Friday, May 28, 2010

Mothering Lessons from an Umpire

Three years ago, my son began playing baseball.

As a stay-at-home Mom,
I immediately  identified with the umpire behind the plate.

Towering above the players like a proverbial giant,
his little magic clicky thing keeps track of the pitches.
He constantly knows how many balls, strikes, outs and what inning it is.

His word is law.
Calmly and deliberately, he watches and judges all.
He controls the players and the crowd
with decisive words and unchangeable decisions.

He doesn't have to make his presence known.
We all feel it.

His greatest power, though, is in the bristles of his little whisk broom.
When visibility of home plate is marred,
the game is stalled long enough for him to sweep it clean with confident strokes.

Meticulously, he strokes top to bottom, left to right, while all watch.
Over and over during the game,
he cleans homeplate without one word of reprimand
 for sand being tracked on his freshly swept plate.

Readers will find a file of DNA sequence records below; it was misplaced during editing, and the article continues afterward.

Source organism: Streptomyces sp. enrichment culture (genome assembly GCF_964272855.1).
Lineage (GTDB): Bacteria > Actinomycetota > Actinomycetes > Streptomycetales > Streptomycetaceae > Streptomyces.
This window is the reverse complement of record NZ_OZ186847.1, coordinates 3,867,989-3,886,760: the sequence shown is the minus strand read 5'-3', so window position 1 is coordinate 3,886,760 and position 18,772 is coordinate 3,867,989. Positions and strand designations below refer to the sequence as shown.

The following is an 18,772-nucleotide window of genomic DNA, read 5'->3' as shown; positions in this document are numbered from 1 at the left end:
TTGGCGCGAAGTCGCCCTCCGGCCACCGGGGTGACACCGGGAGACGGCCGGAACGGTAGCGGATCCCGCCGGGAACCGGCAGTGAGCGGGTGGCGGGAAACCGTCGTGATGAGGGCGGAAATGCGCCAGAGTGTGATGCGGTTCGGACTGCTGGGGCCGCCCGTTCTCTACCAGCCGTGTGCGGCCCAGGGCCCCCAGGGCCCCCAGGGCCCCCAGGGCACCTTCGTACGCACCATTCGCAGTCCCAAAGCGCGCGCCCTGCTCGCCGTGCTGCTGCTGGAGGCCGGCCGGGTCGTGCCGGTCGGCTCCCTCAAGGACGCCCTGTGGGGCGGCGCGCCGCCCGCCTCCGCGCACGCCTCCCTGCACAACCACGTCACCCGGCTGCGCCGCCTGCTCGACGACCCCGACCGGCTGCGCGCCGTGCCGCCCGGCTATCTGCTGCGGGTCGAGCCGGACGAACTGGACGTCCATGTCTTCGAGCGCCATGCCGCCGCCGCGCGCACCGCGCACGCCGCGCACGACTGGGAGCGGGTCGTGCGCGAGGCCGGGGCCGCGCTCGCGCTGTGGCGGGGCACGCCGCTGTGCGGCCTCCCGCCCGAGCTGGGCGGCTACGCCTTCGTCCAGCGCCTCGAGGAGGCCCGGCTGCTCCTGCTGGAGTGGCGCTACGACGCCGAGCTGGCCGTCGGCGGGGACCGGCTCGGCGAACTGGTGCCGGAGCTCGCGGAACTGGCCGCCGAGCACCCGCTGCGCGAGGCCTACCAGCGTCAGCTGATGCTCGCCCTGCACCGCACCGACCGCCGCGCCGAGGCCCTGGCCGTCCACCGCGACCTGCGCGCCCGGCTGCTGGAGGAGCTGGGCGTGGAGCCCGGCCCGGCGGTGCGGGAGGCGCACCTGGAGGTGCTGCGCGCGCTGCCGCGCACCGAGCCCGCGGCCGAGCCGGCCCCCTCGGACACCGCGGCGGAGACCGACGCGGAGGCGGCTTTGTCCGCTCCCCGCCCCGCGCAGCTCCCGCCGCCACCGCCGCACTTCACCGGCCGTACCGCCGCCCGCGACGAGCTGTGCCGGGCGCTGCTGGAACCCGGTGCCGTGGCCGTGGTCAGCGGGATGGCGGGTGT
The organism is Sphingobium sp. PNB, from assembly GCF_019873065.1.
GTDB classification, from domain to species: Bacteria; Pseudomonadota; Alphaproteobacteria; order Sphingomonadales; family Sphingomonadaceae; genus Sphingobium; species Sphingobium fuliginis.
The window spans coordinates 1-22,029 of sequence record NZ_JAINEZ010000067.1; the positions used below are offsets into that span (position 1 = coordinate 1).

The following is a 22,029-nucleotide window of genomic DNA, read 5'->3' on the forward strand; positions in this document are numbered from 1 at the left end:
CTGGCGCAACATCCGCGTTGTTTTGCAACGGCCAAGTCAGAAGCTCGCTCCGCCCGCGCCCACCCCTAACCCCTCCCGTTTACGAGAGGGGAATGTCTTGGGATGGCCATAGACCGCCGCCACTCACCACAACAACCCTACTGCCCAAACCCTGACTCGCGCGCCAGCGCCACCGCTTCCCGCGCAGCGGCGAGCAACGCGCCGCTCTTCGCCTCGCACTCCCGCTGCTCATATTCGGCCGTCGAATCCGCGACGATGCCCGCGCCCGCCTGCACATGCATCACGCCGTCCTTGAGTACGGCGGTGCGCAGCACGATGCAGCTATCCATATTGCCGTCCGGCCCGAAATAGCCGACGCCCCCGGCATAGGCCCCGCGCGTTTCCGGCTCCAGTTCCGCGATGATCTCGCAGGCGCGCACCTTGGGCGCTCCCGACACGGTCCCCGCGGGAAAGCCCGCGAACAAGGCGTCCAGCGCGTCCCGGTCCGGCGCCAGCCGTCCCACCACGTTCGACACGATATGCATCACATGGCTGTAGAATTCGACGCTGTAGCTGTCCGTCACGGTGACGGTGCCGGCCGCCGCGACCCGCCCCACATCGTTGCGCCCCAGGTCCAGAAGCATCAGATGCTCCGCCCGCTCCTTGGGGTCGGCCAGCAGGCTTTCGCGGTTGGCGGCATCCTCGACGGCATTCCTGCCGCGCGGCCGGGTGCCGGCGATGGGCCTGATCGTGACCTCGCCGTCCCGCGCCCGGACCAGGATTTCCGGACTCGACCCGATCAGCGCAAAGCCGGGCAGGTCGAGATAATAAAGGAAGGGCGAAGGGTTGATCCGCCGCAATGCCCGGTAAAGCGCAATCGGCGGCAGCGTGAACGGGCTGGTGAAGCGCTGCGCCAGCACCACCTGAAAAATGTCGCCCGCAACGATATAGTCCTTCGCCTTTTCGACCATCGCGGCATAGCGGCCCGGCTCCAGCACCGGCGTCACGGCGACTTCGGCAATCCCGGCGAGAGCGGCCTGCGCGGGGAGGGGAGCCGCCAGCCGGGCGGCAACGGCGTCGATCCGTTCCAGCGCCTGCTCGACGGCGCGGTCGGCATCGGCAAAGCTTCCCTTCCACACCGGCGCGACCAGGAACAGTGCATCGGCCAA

He never fusses about how many times
he has already cleaned up after them.

He never threatens to just end the game
if they mess up home plate one more time.

 Of course, I don't expect that behavior.
He is the ump and I expect him to do his job.

I am always a little reprimanded watching the umpire.

Isn't being a Mom my job?
Doesn't that include cleaning up
what gets dirty while the game of life is being played?

I am also dismayed to admit,
although we all appreciate his great service to our team,
rarely any of us thank him.

We just expect him to do his job.

And I expect my kids to be different?

Each game, I absorb the wrist flicking action of the umpire,
and contemplate the power of my words and actions.

Baseball may be making my son a better athlete.

But the umpire is making me a better Mother.


  1. Mindy, you ALWAYS see the most valuable lessons in life!! I really appreciate this one (just finished sweeping my house) :) Are you gonna swing thru our area when in MN or should we plan a visit to SBL?

  2. WOW! My mind would not have ever made this connection no matter how many times I've watched the umpires. But, I love it!! Great lessons to be learned. Thanks for a great post!

  3. I remember, as a know-it-all teen, telling my tired mother that cleaning the house was her job. I hadn't been a mom long myself when that comment came back to haunt me! I heard it from my children, and then my grandchildren. What a joy when kids mature enough to willingly and without being asked, pitch in to lift the load. Thanks for the beautiful analogy.


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